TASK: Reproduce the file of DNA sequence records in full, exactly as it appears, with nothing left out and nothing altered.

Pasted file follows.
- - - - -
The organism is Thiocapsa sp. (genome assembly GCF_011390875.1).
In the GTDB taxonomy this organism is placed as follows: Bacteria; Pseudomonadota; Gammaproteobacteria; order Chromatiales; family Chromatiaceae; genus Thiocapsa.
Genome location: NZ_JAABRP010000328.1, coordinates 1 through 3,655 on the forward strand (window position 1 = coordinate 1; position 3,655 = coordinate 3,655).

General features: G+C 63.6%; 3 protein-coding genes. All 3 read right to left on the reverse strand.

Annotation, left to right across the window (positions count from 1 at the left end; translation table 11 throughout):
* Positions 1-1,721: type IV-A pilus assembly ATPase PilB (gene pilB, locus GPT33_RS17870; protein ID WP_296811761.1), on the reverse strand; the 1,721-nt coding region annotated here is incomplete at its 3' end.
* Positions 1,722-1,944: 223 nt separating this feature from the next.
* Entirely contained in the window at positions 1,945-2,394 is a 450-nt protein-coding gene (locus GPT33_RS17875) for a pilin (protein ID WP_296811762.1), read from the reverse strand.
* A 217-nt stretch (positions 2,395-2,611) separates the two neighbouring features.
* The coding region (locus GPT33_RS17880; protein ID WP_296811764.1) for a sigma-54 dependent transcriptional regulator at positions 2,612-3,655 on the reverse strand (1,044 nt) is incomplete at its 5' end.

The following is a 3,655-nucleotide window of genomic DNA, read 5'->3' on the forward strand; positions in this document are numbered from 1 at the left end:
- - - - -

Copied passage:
The organism is Thiocapsa sp. (genome assembly GCF_011390875.1).
In the GTDB taxonomy this organism is placed as follows: Bacteria; Pseudomonadota; Gammaproteobacteria; order Chromatiales; family Chromatiaceae; genus Thiocapsa.
Genome location: NZ_JAABRP010000328.1, coordinates 1 through 3,655 on the forward strand (window position 1 = coordinate 1; position 3,655 = coordinate 3,655).

General features: G+C 63.6%; 3 protein-coding genes. All 3 read right to left on the reverse strand.

Annotation, left to right across the window (positions count from 1 at the left end; translation table 11 throughout):
* Positions 1-1,721: type IV-A pilus assembly ATPase PilB (gene pilB, locus GPT33_RS17870; protein ID WP_296811761.1), on the reverse strand; the 1,721-nt coding region annotated here is incomplete at its 3' end.
* Positions 1,722-1,944: 223 nt separating this feature from the next.
* Entirely contained in the window at positions 1,945-2,394 is a 450-nt protein-coding gene (locus GPT33_RS17875) for a pilin (protein ID WP_296811762.1), read from the reverse strand.
* A 217-nt stretch (positions 2,395-2,611) separates the two neighbouring features.
* The coding region (locus GPT33_RS17880; protein ID WP_296811764.1) for a sigma-54 dependent transcriptional regulator at positions 2,612-3,655 on the reverse strand (1,044 nt) is incomplete at its 5' end.

The following is a 3,655-nucleotide window of genomic DNA, read 5'->3' on the forward strand; positions in this document are numbered from 1 at the left end: